Funding to mitigate the effects of climate change, especially in developing countries, has been a thorny issue, so some states will be particularly keen to see if anything new results from the summit’s scheduled side events, especially “Climate Finance Day”, and “Climate Justice” talks.

In Bonn, where COP 23 is set to run until Nov. 17, funding is naturally on the agenda. “We need to move forward to fulfil the commitments that are due in 2020. In this regard, finance and pledges to cut greenhouse gas emissions are key,” said UN Climate Change Executive Secretary Patricia Espinosa on the opening day.

German Environment Minister Barbara Hendricks meanwhile announced that her country would support the UN’s Adaptation Fund – established under the Kyoto Protocol of the UNFCC – with an additional 50 million euros this year. More pledges are predicted over the course of the conference.

Coming so soon after COP 23, however, the One Planet Summit may seem superfluous, according to some observers, while others stress that any initiative to advance climate action is good for the world.

Henri Landes, director general of the GoodPlanet Foundation, an NGO working in ecology and sustainable development, said he believes the summit is necessary.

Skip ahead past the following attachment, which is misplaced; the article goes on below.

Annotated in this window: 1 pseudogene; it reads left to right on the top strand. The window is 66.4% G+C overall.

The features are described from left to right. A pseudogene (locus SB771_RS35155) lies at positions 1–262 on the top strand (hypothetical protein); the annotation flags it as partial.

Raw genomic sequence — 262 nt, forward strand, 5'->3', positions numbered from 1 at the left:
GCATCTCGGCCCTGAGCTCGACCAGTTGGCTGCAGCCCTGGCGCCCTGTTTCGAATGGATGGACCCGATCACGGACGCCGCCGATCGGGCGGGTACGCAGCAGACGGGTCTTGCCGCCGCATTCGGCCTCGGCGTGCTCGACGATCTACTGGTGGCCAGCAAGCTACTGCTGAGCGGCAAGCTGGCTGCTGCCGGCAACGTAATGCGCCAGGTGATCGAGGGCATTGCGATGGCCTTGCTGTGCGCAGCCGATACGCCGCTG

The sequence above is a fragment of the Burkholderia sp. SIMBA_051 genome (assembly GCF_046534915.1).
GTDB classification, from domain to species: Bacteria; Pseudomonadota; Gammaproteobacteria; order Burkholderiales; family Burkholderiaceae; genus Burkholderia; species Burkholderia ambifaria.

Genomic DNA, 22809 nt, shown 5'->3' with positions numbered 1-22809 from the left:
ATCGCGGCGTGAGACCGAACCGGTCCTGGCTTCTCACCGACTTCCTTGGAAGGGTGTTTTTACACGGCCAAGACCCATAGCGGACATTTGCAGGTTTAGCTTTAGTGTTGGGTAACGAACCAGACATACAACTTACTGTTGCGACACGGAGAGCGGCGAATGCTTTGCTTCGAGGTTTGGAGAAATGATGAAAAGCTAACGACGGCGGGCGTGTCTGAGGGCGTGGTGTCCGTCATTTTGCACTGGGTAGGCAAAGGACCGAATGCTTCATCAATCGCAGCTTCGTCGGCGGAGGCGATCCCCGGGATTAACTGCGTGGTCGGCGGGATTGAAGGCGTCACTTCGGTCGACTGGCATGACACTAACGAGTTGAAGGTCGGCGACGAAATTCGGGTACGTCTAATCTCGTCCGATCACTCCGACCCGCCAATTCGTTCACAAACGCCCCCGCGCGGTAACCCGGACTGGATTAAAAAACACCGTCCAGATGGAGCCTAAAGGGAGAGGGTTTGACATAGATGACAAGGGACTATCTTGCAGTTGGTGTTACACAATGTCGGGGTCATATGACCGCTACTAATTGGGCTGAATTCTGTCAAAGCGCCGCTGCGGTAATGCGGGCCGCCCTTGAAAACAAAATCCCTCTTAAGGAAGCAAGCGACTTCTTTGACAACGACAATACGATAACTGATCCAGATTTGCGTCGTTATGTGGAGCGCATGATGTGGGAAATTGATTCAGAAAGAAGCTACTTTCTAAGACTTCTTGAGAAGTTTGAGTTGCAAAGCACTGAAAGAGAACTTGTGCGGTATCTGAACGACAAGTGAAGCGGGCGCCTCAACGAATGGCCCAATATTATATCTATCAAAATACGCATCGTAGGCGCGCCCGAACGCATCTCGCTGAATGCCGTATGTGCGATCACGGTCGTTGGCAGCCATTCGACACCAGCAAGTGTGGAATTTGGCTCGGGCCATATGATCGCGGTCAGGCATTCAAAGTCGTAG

“I think large philanthropic organisations can make contributions too to climate funding, and this is an opportunity,” Landes told IDN.

It is evident that France, whose overseas departments were among those badly damaged by recent hurricanes, wishes to be a global leader on climate issues, observers say.

French ecology minister Nicolas Hulot has announced several measures to cut emissions, for instance. By 2022, France plans to have stopped using coal for electricity and by 2040, the country intends to have phased out all vehicles that use petrol and diesel.

Several cities, including Paris, have long instituted bike-sharing and electric-car sharing schemes to reduce the use of private vehicles on the roads.

However, the intention to cut nuclear-generated electricity to 50 percent of the country’s energy mix from 75 percent, as announced under the Socialist government of former president François Hollande, shows little signs of being achieved quickly.

On the same day of the One Planet Summit briefing, Hulot told the media that the decrease would take 10 years longer than planned. France has 58 nuclear reactors, generating about 75 percent of its electricity.

Some French officials have considered this “green” energy, but after the Fukushima Daiichi nuclear disaster in Japan in 2011, governments in Europe have been moving to limit their reliance on nuclear energy.

This issue, and how best to fund a new energy mix and direction, will be another topic for debate at the One Planet Summit. [IDN-InDepthNews – 9 November 2017]

Photo: Nicolas Hulot speaking at a previous Paris conference before becoming environment minister. Credit: A.D. McKenzie

IDN is flagship agency of the International Press Syndicate. –